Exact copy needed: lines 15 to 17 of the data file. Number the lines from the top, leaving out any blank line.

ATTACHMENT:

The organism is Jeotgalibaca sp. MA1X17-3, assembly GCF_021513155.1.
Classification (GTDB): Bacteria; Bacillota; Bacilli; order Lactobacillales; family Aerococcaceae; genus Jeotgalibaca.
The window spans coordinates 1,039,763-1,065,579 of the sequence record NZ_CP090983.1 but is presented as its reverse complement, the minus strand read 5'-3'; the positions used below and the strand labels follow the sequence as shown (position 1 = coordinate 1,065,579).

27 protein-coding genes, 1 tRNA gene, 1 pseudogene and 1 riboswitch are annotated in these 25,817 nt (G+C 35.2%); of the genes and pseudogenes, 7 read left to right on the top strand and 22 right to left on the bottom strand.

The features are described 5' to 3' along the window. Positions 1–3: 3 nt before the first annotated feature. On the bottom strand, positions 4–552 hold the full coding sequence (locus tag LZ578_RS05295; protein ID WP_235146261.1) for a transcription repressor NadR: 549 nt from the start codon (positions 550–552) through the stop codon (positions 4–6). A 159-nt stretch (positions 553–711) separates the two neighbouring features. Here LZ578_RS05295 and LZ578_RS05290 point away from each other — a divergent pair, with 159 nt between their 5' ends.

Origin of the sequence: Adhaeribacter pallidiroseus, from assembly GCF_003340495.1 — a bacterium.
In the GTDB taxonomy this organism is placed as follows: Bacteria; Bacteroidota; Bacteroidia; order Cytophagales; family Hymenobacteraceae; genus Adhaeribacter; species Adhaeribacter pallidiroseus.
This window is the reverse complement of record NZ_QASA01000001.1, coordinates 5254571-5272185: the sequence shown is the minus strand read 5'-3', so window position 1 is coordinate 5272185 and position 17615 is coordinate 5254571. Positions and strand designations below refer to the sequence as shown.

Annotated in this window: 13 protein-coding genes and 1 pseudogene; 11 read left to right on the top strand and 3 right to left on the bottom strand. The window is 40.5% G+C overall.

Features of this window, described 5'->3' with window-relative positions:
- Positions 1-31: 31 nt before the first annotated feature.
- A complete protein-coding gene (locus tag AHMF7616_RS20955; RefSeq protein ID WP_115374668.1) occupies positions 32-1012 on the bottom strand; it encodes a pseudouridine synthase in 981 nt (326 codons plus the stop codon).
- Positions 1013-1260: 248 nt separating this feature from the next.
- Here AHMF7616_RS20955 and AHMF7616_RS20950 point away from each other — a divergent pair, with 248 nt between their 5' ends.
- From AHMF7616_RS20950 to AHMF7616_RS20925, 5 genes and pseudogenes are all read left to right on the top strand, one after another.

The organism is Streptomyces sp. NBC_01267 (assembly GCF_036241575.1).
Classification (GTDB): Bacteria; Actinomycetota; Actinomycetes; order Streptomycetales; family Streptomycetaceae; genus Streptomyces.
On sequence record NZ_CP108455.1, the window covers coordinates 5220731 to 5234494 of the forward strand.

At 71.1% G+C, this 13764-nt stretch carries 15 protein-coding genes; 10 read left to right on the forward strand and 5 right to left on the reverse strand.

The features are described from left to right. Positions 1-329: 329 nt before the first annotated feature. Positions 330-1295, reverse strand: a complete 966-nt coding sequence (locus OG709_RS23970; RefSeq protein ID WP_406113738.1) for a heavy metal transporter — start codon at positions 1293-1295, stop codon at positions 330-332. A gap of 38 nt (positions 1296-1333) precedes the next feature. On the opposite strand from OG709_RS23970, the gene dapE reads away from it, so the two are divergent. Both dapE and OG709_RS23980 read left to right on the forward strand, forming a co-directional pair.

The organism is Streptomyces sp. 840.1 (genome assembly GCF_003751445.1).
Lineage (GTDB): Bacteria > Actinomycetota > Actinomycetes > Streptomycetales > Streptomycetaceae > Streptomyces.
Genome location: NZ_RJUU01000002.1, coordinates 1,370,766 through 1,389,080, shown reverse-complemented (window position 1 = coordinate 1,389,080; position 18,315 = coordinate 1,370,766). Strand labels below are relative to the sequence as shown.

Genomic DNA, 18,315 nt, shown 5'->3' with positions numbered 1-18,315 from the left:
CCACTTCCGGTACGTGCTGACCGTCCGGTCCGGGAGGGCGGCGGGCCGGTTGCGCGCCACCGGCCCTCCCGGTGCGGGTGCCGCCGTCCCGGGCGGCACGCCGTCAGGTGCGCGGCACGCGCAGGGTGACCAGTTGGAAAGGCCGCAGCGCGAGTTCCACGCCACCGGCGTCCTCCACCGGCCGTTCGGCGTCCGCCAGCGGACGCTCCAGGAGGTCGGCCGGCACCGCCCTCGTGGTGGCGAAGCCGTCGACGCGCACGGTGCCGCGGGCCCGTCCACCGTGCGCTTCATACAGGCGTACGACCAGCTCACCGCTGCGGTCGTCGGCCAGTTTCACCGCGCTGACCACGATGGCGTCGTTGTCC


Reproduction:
- From AHMF7616_RS20950 to AHMF7616_RS20925, 5 genes and pseudogenes are all read left to right on the top strand, one after another.

The organism is Streptomyces sp. NBC_01267 (assembly GCF_036241575.1).
Classification (GTDB): Bacteria; Actinomycetota; Actinomycetes; order Streptomycetales; family Streptomycetaceae; genus Streptomyces.